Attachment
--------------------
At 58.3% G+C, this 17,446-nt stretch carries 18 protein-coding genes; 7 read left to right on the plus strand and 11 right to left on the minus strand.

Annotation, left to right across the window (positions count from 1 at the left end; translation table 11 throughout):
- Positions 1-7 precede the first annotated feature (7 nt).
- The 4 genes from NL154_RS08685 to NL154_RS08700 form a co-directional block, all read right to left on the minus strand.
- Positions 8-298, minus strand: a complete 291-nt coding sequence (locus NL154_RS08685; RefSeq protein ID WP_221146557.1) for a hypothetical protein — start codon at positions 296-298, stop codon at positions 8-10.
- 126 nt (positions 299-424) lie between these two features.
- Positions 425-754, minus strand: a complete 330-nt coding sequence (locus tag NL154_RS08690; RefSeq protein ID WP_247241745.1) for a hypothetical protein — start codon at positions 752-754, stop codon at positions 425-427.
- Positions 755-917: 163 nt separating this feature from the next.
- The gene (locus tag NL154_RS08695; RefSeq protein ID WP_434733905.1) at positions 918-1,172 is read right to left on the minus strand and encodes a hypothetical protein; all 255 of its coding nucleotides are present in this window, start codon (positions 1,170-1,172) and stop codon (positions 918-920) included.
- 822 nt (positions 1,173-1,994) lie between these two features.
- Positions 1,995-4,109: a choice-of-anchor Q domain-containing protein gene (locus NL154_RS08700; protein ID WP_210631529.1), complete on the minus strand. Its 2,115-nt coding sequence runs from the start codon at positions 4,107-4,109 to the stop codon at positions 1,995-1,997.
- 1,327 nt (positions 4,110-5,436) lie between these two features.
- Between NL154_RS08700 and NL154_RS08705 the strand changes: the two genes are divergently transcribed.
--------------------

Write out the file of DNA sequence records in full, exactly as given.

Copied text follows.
At 58.3% G+C, this 17,446-nt stretch carries 18 protein-coding genes; 7 read left to right on the plus strand and 11 right to left on the minus strand.

Annotation, left to right across the window (positions count from 1 at the left end; translation table 11 throughout):
- Positions 1-7 precede the first annotated feature (7 nt).
- The 4 genes from NL154_RS08685 to NL154_RS08700 form a co-directional block, all read right to left on the minus strand.
- Positions 8-298, minus strand: a complete 291-nt coding sequence (locus NL154_RS08685; RefSeq protein ID WP_221146557.1) for a hypothetical protein — start codon at positions 296-298, stop codon at positions 8-10.
- 126 nt (positions 299-424) lie between these two features.
- Positions 425-754, minus strand: a complete 330-nt coding sequence (locus tag NL154_RS08690; RefSeq protein ID WP_247241745.1) for a hypothetical protein — start codon at positions 752-754, stop codon at positions 425-427.
- Positions 755-917: 163 nt separating this feature from the next.
- The gene (locus tag NL154_RS08695; RefSeq protein ID WP_434733905.1) at positions 918-1,172 is read right to left on the minus strand and encodes a hypothetical protein; all 255 of its coding nucleotides are present in this window, start codon (positions 1,170-1,172) and stop codon (positions 918-920) included.
- 822 nt (positions 1,173-1,994) lie between these two features.
- Positions 1,995-4,109: a choice-of-anchor Q domain-containing protein gene (locus NL154_RS08700; protein ID WP_210631529.1), complete on the minus strand. Its 2,115-nt coding sequence runs from the start codon at positions 4,107-4,109 to the stop codon at positions 1,995-1,997.
- 1,327 nt (positions 4,110-5,436) lie between these two features.
- Between NL154_RS08700 and NL154_RS08705 the strand changes: the two genes are divergently transcribed.